Skip to content
Donald Trump Could Turn on Gun Activists, Too
Go to my account

Donald Trump Could Turn on Gun Activists, Too

The gun-rights movement faces a vulnerable political moment.

Former President Donald Trump during the National Rifle Association annual leadership forum at the Indiana Convention Center in Indianapolis, Indiana, on Friday, April 14, 2023. (Photo by Demetrius Freeman/The Washington Post via Getty Images)

As presumptive Republican presidential nominee Donald Trump sits in a Manhattan courtroom facing one of the several criminal trials that could permanently strip him of his ability to own firearms (he already can’t acquire new guns while under felony indictment), the gun rights movement faces an unstable and under-discussed precipice: Its national fortunes are tightly entwined with those of an unpopular politician who has threatened to cross them before and just got done crossing similarly situated pro-life activists. 

Gun owners haven’t been on shakier ground in years, and their marquee organization—the National Rifle Association—is poorly positioned to steady things this time around.

That shouldn’t necessarily be the case, given some recent trends in American gun ownership. We’re just a few years removed from the greatest run on firearms in history. Industry estimates indicate more than 13.8 million Americans bought their first gun during the COVID pandemic. A 2023 NBC News poll found 52 percent of American voters now say they have a gun in the home, up 10 points in 10 years. A slew of surveys have found those new firearms owners are concentrated among demographics that traditionally buy guns at a lower rate, namely minorities and women.

Additionally, nearly a majority of Americans who don’t own a gun told Gallup in 2023 they are open to the idea.

None of these trends have resulted in a realignment among Democrats who, if anything, are more hostile to the gun rights movement than they were five, 10, or 15 years ago. President Joe Biden has enacted a series of broad, unilateral gun restrictions through ATF rulemaking and made a ban on sales of the nation’s most popular rifle his top legislative priority, and is running to the left of any other presidential nominee on guns since Bill Clinton.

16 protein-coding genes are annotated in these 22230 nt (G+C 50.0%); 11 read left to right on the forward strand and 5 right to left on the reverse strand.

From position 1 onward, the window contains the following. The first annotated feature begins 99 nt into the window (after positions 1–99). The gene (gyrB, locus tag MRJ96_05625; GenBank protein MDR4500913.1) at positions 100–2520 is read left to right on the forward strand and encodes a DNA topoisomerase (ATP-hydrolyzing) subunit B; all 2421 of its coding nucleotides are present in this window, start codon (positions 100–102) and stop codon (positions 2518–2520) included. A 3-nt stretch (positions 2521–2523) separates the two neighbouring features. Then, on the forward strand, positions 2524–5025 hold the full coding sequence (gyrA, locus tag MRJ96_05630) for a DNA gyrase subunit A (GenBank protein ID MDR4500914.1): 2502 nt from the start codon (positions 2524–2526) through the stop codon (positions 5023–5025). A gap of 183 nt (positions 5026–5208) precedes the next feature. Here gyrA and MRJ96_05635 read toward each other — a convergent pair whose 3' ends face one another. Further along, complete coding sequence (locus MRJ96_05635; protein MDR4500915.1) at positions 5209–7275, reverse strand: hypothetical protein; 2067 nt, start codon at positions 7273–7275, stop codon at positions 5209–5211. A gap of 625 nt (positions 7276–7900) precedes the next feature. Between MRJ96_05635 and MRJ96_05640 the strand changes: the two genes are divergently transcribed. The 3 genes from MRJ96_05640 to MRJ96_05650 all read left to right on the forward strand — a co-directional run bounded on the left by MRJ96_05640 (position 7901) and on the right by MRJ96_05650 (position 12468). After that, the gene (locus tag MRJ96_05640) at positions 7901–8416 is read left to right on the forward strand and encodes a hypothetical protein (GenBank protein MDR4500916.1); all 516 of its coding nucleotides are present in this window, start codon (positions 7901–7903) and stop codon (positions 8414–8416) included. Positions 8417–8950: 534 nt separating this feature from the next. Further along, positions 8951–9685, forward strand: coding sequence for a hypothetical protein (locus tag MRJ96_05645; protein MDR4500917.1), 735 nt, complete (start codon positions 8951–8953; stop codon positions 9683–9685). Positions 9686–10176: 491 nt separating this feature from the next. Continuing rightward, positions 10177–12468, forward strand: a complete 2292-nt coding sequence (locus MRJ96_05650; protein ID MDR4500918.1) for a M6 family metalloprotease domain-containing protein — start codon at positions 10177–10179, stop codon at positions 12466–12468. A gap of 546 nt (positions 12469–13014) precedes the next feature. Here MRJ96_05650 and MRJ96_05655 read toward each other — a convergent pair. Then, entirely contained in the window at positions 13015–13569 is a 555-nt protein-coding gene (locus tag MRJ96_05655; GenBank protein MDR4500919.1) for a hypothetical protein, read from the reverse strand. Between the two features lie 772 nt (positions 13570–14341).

Regardless of whether Democrats modulate their positions on guns, the recent trends should offer fertile ground for recruitment to gun rights activists, especially by the NRA. But that hasn’t happened. That’s primarily because as gun ownership surged, the NRA became embroiled in a drawn-out corruption scandal that still hasn’t ended.

The year before COVID pushed millions of Americans into their local gun stores, accusations of self-dealing and lavish personal spending funded by donor dollars pushed millions away from the NRA. While longtime NRA leader Wayne LaPierre—who was recently found by a jury to have taken millions from the group—has retired, the group’s future remains in limbo as the civil case against it continues. But the ordeal has already left the NRA’s finances in shambles, and its political operation is currently being outraised and outspent by gun-control groups. Meanwhile, no other gun rights group has supplanted the NRA.

This decline might explain why gun rights activists seem to have lost power even among Republicans, who were indifferent to their votes during the presidential primary.

As much as the Republican primary was filled with pulled punches from Trump’s opponents, they at least occasionally tried to draw a policy contrast with the former president. Former Vice President Mike Pence and Florida Gov. Ron DeSantis attacked Trump for being insufficiently committed to the pro-life cause on several occasions.